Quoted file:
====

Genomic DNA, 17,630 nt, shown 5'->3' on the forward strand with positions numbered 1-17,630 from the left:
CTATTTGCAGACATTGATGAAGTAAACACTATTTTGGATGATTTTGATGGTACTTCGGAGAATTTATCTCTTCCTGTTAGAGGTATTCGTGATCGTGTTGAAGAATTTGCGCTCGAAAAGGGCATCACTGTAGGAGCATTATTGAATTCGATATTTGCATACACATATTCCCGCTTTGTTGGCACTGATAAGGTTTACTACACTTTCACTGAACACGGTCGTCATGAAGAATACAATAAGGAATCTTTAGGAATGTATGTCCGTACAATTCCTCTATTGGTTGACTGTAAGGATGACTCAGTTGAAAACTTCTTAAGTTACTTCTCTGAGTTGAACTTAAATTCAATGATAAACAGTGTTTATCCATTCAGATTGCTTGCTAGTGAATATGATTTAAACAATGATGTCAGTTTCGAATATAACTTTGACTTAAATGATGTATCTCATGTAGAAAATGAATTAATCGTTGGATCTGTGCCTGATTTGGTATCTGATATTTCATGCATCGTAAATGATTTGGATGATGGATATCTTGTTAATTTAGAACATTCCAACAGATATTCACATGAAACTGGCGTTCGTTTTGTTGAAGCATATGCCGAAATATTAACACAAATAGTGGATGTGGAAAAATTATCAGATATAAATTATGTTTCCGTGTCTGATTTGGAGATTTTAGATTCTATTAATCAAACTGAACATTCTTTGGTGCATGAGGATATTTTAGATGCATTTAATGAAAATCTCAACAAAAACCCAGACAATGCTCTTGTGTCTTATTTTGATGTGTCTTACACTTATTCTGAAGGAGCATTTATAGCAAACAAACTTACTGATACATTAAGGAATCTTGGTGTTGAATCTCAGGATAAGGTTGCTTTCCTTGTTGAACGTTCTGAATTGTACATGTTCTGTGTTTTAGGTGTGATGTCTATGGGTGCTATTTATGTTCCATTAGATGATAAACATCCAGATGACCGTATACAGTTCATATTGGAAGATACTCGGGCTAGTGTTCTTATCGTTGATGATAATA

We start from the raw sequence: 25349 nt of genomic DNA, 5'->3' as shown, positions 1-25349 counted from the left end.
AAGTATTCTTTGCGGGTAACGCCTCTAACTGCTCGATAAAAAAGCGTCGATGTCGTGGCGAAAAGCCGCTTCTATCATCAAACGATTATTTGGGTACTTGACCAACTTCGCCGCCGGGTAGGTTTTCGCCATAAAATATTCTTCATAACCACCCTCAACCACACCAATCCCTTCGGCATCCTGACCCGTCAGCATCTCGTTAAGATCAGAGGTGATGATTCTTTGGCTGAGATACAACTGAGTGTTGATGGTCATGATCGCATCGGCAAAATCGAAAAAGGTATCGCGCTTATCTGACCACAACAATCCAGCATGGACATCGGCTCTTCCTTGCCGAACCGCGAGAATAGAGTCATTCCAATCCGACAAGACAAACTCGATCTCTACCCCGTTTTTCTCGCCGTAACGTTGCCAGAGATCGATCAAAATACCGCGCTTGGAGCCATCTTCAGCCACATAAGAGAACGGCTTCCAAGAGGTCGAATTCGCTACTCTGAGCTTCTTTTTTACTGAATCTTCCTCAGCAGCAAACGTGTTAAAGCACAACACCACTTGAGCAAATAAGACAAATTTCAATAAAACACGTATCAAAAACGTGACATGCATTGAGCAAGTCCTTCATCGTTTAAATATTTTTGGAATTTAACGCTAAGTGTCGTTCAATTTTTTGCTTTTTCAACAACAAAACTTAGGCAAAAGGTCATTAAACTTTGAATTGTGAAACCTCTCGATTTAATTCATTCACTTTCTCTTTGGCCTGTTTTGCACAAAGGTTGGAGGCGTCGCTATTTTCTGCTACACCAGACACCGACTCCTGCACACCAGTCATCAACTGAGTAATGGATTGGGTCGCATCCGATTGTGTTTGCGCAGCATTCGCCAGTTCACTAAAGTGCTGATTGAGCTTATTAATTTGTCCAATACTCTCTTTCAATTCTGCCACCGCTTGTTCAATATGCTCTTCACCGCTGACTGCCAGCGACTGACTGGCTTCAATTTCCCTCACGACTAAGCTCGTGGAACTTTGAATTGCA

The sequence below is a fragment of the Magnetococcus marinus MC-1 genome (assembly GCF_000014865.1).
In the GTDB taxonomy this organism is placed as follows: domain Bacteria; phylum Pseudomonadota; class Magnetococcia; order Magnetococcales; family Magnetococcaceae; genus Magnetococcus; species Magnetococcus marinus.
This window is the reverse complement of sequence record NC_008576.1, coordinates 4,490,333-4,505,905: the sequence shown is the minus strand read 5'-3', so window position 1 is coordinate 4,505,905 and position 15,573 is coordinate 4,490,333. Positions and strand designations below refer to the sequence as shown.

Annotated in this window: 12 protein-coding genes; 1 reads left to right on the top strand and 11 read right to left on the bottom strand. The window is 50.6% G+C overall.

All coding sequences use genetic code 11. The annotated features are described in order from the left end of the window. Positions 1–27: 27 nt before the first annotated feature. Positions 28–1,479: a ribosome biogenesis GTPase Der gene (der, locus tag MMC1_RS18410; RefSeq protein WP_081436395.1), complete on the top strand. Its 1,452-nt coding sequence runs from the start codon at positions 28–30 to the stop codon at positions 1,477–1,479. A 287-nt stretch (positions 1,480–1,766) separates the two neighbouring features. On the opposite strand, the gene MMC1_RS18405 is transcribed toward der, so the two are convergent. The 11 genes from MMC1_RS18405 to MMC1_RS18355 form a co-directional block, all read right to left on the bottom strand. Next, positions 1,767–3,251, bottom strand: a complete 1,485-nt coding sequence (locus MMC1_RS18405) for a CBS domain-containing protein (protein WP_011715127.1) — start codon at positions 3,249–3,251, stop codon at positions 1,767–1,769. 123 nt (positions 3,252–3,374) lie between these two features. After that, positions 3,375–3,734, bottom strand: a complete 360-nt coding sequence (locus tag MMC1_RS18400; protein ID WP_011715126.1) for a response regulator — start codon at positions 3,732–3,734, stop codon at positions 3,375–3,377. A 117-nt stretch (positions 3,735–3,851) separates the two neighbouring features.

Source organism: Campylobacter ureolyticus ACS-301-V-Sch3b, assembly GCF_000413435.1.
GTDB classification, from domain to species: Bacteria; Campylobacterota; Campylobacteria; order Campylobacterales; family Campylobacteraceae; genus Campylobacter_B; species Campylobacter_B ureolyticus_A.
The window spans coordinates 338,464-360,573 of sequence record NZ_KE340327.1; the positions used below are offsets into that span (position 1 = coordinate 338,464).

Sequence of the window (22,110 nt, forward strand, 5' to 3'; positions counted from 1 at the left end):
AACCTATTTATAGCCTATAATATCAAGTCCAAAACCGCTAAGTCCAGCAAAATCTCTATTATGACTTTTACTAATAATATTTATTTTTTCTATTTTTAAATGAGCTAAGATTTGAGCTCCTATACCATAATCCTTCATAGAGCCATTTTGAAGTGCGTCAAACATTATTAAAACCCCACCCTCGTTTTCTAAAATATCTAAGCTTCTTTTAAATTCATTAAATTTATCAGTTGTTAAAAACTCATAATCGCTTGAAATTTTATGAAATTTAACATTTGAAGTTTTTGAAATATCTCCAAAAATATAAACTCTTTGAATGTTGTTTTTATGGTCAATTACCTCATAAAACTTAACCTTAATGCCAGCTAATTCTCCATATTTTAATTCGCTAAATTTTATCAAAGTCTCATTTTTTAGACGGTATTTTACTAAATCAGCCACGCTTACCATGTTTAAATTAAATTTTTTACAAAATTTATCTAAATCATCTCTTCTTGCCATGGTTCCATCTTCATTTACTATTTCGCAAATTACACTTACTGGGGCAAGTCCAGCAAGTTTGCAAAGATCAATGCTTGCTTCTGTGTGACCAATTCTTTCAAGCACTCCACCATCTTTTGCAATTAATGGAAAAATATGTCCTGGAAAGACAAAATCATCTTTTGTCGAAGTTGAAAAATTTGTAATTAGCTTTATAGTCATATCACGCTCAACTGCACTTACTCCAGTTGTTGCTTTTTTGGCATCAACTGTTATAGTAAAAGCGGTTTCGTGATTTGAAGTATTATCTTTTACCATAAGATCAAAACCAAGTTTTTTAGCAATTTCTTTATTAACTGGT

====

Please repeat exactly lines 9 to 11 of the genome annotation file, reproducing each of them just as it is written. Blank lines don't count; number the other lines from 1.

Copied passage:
All coding sequences use genetic code 11. The annotated features are described in order from the left end of the window. Positions 1–27: 27 nt before the first annotated feature. Positions 28–1,479: a ribosome biogenesis GTPase Der gene (der, locus tag MMC1_RS18410; RefSeq protein WP_081436395.1), complete on the top strand. Its 1,452-nt coding sequence runs from the start codon at positions 28–30 to the stop codon at positions 1,477–1,479. A 287-nt stretch (positions 1,480–1,766) separates the two neighbouring features. On the opposite strand, the gene MMC1_RS18405 is transcribed toward der, so the two are convergent. The 11 genes from MMC1_RS18405 to MMC1_RS18355 form a co-directional block, all read right to left on the bottom strand. Next, positions 1,767–3,251, bottom strand: a complete 1,485-nt coding sequence (locus MMC1_RS18405) for a CBS domain-containing protein (protein WP_011715127.1) — start codon at positions 3,249–3,251, stop codon at positions 1,767–1,769. 123 nt (positions 3,252–3,374) lie between these two features. After that, positions 3,375–3,734, bottom strand: a complete 360-nt coding sequence (locus tag MMC1_RS18400; protein ID WP_011715126.1) for a response regulator — start codon at positions 3,732–3,734, stop codon at positions 3,375–3,377. A 117-nt stretch (positions 3,735–3,851) separates the two neighbouring features.

Source organism: Campylobacter ureolyticus ACS-301-V-Sch3b, assembly GCF_000413435.1.
GTDB classification, from domain to species: Bacteria; Campylobacterota; Campylobacteria; order Campylobacterales; family Campylobacteraceae; genus Campylobacter_B; species Campylobacter_B ureolyticus_A.